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Thursday, 6 September 1906

Senator MILLEN (New South Wales) . - In spite of the explanation which the Minister has given - I think he termed it an explanation - we are entitled to some information in order to allay the doubts which have been created bv the pertinent criticism addressed to the Committee by Senator Findley and Senator Croft. The statements which have been made raise many questions ; and I expected the Minister to attempt to give, at least, some explanation which is. necessary to determine whether or not this is a vote which ought properly to be passed. I am entirely with Senator Dobson in his desire for economy, but it has not been proved that the present system is the most economical.

Senator Dobson - Surely it does not need any proof?

Senator MILLEN - Senator Dobson expressed the opinion that it is only reasonable that the State and the Commonwealth should co-operate. We all indorse that sentiment: but the statements of Senator Findlev show that, as a matter of fact, there is' no' system of co-operation. On the contrary, there appears to be no definite organization; and that view was confirmed by the Minister when he interjected that the whole thing is a sort of " goasyouplease " arrangement. Sufficient has been said, in the absence of any answer from the Minister, to justify a call for inquiry. I do not know enough to affirm that the time has arrived to start a Commonwealth printing office, or to say whether that would necessarily be the more expensive course. But if the Minister is not in a position to give any information, it is, I think, incumbent on the Senate to take steps to obtain information by some other means.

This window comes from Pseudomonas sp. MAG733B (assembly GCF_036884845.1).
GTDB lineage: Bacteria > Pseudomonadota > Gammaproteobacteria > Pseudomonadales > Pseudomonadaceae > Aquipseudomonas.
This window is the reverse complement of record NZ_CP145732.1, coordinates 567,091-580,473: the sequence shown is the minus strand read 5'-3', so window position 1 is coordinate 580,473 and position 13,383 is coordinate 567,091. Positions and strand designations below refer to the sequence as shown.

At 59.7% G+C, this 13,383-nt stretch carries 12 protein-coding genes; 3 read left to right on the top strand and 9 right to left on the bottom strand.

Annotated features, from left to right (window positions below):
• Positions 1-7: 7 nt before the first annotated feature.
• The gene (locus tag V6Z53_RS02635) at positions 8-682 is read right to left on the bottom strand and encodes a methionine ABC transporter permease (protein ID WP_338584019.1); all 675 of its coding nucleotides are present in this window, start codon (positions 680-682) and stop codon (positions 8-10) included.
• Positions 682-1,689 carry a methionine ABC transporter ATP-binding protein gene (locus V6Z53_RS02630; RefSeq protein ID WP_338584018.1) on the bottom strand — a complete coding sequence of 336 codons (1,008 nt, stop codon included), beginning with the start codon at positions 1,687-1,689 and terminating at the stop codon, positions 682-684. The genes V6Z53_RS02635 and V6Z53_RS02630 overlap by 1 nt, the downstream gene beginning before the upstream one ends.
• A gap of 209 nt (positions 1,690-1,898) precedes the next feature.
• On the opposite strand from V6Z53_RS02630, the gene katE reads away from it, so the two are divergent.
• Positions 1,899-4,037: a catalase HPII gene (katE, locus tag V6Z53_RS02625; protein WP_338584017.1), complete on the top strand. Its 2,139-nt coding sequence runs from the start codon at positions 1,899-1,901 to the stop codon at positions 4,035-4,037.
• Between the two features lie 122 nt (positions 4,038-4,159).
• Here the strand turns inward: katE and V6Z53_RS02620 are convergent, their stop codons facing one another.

Senator Dobson - Give us one statement that requires answering.

Senator MILLEN - The whole of Senator Findley 's statements require answering. I do not claim the intimate knowledge which Senator Findley possesses of the technical working of a printing office, but I do know what happens when one font of type gets mixed up with another.

Senator Dobson - Who says the type is mixed up?

Senator MILLEN - Senator Findley said so.

Senator Dobson - Senator Findley does not know.

Senator MILLEN - I am entitled to assume that Senator Findley, when he rose, had, or thought he had, some substantial ground for the statements he intended to make ; and if the picture the honorable senator drew is correct, the type is being mixed up in a most hopeless fashion.

Senator Dobson - Is there any Commonwealth type there at all?

Senator MILLEN - In view of that question, I need not go any further. Is the Committee prepared to go on voting sums of money for we know not what? Senator Dobson, that staunch apostle of economy, says that economy is to be conserved by voting any sum the Minister asks for, without our knowing what plant or machinery we have now, or what is going to be done with the money. The statement has been made that the Commonwealth makes no payment for the use of the machinery in the State printing office; but I should like to know whether, when Commonwealth work is done on State plant, a percentage is not added to the cost for the use of that plant. I do not know whether there is such a practice or not.